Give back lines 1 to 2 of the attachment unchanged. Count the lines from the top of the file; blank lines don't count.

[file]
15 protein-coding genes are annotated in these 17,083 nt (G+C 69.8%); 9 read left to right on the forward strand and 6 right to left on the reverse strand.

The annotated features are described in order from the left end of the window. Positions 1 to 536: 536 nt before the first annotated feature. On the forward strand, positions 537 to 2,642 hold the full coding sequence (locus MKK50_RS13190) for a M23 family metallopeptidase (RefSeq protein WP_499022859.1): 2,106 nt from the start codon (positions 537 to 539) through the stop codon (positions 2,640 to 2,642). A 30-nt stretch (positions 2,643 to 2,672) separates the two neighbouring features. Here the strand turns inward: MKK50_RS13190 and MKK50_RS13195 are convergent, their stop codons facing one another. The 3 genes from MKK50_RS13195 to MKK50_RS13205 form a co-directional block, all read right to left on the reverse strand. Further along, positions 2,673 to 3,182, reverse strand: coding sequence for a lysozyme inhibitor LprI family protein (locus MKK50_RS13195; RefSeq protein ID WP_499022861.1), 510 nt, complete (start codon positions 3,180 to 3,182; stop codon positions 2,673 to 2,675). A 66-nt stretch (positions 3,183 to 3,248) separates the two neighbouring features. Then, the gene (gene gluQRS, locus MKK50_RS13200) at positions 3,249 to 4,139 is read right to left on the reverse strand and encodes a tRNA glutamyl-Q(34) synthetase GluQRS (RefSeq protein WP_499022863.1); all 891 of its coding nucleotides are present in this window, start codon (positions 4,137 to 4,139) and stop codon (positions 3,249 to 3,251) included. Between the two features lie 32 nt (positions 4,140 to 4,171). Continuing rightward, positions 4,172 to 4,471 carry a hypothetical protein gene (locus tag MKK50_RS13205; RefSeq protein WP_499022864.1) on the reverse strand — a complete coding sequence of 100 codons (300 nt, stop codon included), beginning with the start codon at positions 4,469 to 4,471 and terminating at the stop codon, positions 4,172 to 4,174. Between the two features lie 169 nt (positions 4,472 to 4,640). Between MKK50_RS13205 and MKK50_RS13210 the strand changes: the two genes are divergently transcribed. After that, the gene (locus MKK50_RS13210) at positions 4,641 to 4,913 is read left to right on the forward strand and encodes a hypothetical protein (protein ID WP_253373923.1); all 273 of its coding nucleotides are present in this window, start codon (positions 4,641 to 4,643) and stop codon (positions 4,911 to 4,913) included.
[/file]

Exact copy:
15 protein-coding genes are annotated in these 17,083 nt (G+C 69.8%); 9 read left to right on the forward strand and 6 right to left on the reverse strand.

The annotated features are described in order from the left end of the window. Positions 1 to 536: 536 nt before the first annotated feature. On the forward strand, positions 537 to 2,642 hold the full coding sequence (locus MKK50_RS13190) for a M23 family metallopeptidase (RefSeq protein WP_499022859.1): 2,106 nt from the start codon (positions 537 to 539) through the stop codon (positions 2,640 to 2,642). A 30-nt stretch (positions 2,643 to 2,672) separates the two neighbouring features. Here the strand turns inward: MKK50_RS13190 and MKK50_RS13195 are convergent, their stop codons facing one another. The 3 genes from MKK50_RS13195 to MKK50_RS13205 form a co-directional block, all read right to left on the reverse strand. Further along, positions 2,673 to 3,182, reverse strand: coding sequence for a lysozyme inhibitor LprI family protein (locus MKK50_RS13195; RefSeq protein ID WP_499022861.1), 510 nt, complete (start codon positions 3,180 to 3,182; stop codon positions 2,673 to 2,675). A 66-nt stretch (positions 3,183 to 3,248) separates the two neighbouring features. Then, the gene (gene gluQRS, locus MKK50_RS13200) at positions 3,249 to 4,139 is read right to left on the reverse strand and encodes a tRNA glutamyl-Q(34) synthetase GluQRS (RefSeq protein WP_499022863.1); all 891 of its coding nucleotides are present in this window, start codon (positions 4,137 to 4,139) and stop codon (positions 3,249 to 3,251) included. Between the two features lie 32 nt (positions 4,140 to 4,171). Continuing rightward, positions 4,172 to 4,471 carry a hypothetical protein gene (locus tag MKK50_RS13205; RefSeq protein WP_499022864.1) on the reverse strand — a complete coding sequence of 100 codons (300 nt, stop codon included), beginning with the start codon at positions 4,469 to 4,471 and terminating at the stop codon, positions 4,172 to 4,174. Between the two features lie 169 nt (positions 4,472 to 4,640). Between MKK50_RS13205 and MKK50_RS13210 the strand changes: the two genes are divergently transcribed. After that, the gene (locus MKK50_RS13210) at positions 4,641 to 4,913 is read left to right on the forward strand and encodes a hypothetical protein (protein ID WP_253373923.1); all 273 of its coding nucleotides are present in this window, start codon (positions 4,641 to 4,643) and stop codon (positions 4,911 to 4,913) included.